The Colorado Division of Wildlife (CDOW) has declared Blue Mesa Reservoir a âsuspect locationâ for infestation of invasive quagga mussels as the result of analyses received by the National Park Service.
This is the first water body in Colorado considered suspect but not contaminated under the new aquatic nuisance species regulations.This new classification is based on variability in testing results. Until more information can be gained from future sampling efforts, Blue Mesa will be considered a suspect location for mussel presence and treated as a containment reservoir.
New boating requirements will go into effect beginning May 8th. All motorized vessels launching on Blue Mesa, Morrow Point, and Crystal Reservoirs will be required to undergo a prelaunch inspection to ensure that they are not at risk for carrying invasive mussels. All motorized vessels will also be required to undergo an inspection when leaving the reservoirs to ensure that mussels will not be transported to other waters should the reservoirs be verified as contaminated. If needed, boat decontamination will be required prior to launching and/or prior to departing the reservoirs. The current self-certification program will expire May 7th. Hand-carried, non-motorized craft are considered very low risk for mussel transport and are not subject to inspection.
Inspection and decontamination stations are located at Stevenâs Creek Campground, Elk Creek Marina and Lake Fork Marina and will operate daily between 5:30 a.m. and 9 p.m. These launch facilities will close overnight. All other launch facilities will be closed to launching of motorized vessels. Boats at slips or tied to shore may remain on the reservoir after 9 p.m. but must remain there overnight.
Elizabeth Brown, aquatic invasive species coordinator with the CDOW, reported that a state and federal initiative to gather more information on the presence of invasive mussels in Colorado detected evidence of quagga mussels in Blue Mesa Reservoir. While quagga mussels were observed using both microscope and genetic analysis methods the detections were from different samples, confounding the identification and leaving managers with lingering questions about the true status of invasive mussels in the reservoir.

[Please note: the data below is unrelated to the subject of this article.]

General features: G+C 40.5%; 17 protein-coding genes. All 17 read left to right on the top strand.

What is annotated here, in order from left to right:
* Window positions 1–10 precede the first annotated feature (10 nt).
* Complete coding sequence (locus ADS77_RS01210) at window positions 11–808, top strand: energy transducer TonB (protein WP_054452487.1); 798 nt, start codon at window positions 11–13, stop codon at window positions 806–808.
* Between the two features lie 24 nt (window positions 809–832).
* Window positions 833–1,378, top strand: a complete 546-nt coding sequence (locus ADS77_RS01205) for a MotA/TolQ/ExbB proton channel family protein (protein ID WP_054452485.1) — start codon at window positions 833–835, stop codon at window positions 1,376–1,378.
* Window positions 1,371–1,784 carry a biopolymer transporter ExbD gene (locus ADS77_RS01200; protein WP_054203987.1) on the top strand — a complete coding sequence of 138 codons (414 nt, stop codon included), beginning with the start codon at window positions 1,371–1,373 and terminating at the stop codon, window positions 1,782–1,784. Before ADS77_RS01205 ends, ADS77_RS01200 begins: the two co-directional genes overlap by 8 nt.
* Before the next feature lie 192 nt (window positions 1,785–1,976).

Superintendent Connie Rudd wants boaters to know that park staff will provide the most efficient service possible.
âWe recognize the inconvenience to boaters and understand the need for fast turnaround,â she said. âOur staff will ensure that boats will go through the inspection process as efficiently as possible.â
Boaters can assist with the process by arriving at the reservoir with a clean, drained and dry vessel..
âThe National Park Service and Colorado Division of Wildlife are committed to the protection of the significant fishery at Blue Mesa and ask for the publicâs support in preventing mussels from colonizing this and downstream waters and reservoirs,â Rudd said.
Blue Mesa, located between Montrose and Gunnison, is Colorado's largest body of water. The reservoir is part of the Curecanti National Recreation Area, attracting approximately 1 million visitors annually.